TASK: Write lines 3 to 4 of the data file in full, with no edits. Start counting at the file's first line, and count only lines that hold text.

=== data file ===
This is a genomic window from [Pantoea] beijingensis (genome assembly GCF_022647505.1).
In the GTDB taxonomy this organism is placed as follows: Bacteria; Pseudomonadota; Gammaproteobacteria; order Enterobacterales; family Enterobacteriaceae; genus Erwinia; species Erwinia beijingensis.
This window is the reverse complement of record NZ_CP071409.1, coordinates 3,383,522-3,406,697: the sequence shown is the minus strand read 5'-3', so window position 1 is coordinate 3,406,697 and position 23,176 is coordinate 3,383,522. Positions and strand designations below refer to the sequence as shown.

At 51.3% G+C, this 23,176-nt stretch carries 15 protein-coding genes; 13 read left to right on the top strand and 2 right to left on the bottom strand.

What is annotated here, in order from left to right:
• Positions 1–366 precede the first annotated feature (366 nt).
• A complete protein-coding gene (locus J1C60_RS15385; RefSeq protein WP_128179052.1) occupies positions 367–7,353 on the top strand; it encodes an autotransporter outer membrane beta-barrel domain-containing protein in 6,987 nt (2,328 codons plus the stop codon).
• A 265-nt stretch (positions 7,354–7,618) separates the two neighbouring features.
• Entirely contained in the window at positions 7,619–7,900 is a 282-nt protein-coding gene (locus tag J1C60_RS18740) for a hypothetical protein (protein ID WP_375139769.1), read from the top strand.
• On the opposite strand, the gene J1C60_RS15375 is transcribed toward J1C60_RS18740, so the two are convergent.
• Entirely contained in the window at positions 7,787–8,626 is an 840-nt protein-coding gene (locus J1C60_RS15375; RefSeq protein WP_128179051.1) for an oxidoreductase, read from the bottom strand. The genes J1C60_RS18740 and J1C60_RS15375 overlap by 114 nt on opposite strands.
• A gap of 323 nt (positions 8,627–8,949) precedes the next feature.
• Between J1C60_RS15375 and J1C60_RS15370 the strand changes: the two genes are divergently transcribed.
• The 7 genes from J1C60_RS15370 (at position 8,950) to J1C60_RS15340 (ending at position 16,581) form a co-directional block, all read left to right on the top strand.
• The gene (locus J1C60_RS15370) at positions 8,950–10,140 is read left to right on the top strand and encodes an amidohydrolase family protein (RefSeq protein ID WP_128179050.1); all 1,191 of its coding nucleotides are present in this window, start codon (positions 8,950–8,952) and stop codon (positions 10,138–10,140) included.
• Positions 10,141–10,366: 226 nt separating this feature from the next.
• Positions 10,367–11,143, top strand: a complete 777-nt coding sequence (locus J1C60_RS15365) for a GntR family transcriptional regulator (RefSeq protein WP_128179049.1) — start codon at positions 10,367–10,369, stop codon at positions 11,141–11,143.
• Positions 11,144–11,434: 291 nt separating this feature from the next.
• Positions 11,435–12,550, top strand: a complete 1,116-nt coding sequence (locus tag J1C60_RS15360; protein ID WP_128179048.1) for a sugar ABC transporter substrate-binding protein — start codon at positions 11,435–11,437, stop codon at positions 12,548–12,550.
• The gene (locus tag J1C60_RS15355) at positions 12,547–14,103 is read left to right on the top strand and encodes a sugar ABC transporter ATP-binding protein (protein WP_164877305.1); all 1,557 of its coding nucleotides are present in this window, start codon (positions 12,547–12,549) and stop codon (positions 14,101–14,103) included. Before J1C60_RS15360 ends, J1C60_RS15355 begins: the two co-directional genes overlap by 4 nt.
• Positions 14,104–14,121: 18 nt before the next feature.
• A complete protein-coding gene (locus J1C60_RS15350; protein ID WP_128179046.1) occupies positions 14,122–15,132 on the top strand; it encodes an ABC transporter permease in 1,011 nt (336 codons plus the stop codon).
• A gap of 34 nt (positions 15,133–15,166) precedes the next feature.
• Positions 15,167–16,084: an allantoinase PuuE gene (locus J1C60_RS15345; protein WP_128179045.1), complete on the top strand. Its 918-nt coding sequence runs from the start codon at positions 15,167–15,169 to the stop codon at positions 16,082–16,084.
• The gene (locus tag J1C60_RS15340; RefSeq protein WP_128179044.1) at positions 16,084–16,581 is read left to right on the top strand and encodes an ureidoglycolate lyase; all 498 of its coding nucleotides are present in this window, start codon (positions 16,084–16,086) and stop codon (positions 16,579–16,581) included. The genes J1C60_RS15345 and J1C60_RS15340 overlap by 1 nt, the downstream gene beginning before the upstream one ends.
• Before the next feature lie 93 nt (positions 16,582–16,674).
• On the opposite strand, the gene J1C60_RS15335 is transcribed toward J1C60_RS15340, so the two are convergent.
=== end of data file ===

This window is the reverse complement of record NZ_CP071409.1, coordinates 3,383,522-3,406,697: the sequence shown is the minus strand read 5'-3', so window position 1 is coordinate 3,406,697 and position 23,176 is coordinate 3,383,522. Positions and strand designations below refer to the sequence as shown.

At 51.3% G+C, this 23,176-nt stretch carries 15 protein-coding genes; 13 read left to right on the top strand and 2 right to left on the bottom strand.